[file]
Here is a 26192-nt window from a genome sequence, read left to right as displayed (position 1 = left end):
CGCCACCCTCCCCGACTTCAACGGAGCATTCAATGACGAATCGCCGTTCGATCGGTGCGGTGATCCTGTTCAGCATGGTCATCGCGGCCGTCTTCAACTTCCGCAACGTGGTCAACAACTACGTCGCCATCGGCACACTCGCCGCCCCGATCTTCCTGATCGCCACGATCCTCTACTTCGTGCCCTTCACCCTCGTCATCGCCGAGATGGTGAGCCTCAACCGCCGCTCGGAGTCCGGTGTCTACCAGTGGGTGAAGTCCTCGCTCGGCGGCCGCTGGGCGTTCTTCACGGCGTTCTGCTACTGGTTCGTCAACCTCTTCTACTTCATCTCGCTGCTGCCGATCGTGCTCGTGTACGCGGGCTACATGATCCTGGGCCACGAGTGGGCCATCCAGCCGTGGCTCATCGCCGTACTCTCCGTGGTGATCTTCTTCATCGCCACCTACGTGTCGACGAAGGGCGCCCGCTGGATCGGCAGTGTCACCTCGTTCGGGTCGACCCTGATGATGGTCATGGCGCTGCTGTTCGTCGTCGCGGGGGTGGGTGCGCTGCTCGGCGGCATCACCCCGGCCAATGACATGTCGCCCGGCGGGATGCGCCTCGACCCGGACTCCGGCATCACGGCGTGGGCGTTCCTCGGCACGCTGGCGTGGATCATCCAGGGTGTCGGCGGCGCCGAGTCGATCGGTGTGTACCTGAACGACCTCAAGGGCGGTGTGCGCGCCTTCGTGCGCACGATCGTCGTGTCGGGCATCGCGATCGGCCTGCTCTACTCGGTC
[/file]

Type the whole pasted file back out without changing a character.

Here is a 26192-nt window from a genome sequence, read left to right as displayed (position 1 = left end):
CGCCACCCTCCCCGACTTCAACGGAGCATTCAATGACGAATCGCCGTTCGATCGGTGCGGTGATCCTGTTCAGCATGGTCATCGCGGCCGTCTTCAACTTCCGCAACGTGGTCAACAACTACGTCGCCATCGGCACACTCGCCGCCCCGATCTTCCTGATCGCCACGATCCTCTACTTCGTGCCCTTCACCCTCGTCATCGCCGAGATGGTGAGCCTCAACCGCCGCTCGGAGTCCGGTGTCTACCAGTGGGTGAAGTCCTCGCTCGGCGGCCGCTGGGCGTTCTTCACGGCGTTCTGCTACTGGTTCGTCAACCTCTTCTACTTCATCTCGCTGCTGCCGATCGTGCTCGTGTACGCGGGCTACATGATCCTGGGCCACGAGTGGGCCATCCAGCCGTGGCTCATCGCCGTACTCTCCGTGGTGATCTTCTTCATCGCCACCTACGTGTCGACGAAGGGCGCCCGCTGGATCGGCAGTGTCACCTCGTTCGGGTCGACCCTGATGATGGTCATGGCGCTGCTGTTCGTCGTCGCGGGGGTGGGTGCGCTGCTCGGCGGCATCACCCCGGCCAATGACATGTCGCCCGGCGGGATGCGCCTCGACCCGGACTCCGGCATCACGGCGTGGGCGTTCCTCGGCACGCTGGCGTGGATCATCCAGGGTGTCGGCGGCGCCGAGTCGATCGGTGTGTACCTGAACGACCTCAAGGGCGGTGTGCGCGCCTTCGTGCGCACGATCGTCGTGTCGGGCATCGCGATCGGCCTGCTCTACTCGGTC